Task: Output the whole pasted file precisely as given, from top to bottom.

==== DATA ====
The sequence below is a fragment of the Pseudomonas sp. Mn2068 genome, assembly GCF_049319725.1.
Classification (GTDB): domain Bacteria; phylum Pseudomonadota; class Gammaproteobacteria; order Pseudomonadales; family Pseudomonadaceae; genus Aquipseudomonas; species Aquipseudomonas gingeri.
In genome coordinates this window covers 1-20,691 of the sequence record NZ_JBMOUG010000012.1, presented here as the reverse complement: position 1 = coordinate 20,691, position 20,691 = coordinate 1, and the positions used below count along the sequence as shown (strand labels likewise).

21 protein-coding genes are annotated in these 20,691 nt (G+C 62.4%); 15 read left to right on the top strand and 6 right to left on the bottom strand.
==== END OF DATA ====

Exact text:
The sequence below is a fragment of the Pseudomonas sp. Mn2068 genome, assembly GCF_049319725.1.
Classification (GTDB): domain Bacteria; phylum Pseudomonadota; class Gammaproteobacteria; order Pseudomonadales; family Pseudomonadaceae; genus Aquipseudomonas; species Aquipseudomonas gingeri.
In genome coordinates this window covers 1-20,691 of the sequence record NZ_JBMOUG010000012.1, presented here as the reverse complement: position 1 = coordinate 20,691, position 20,691 = coordinate 1, and the positions used below count along the sequence as shown (strand labels likewise).

21 protein-coding genes are annotated in these 20,691 nt (G+C 62.4%); 15 read left to right on the top strand and 6 right to left on the bottom strand.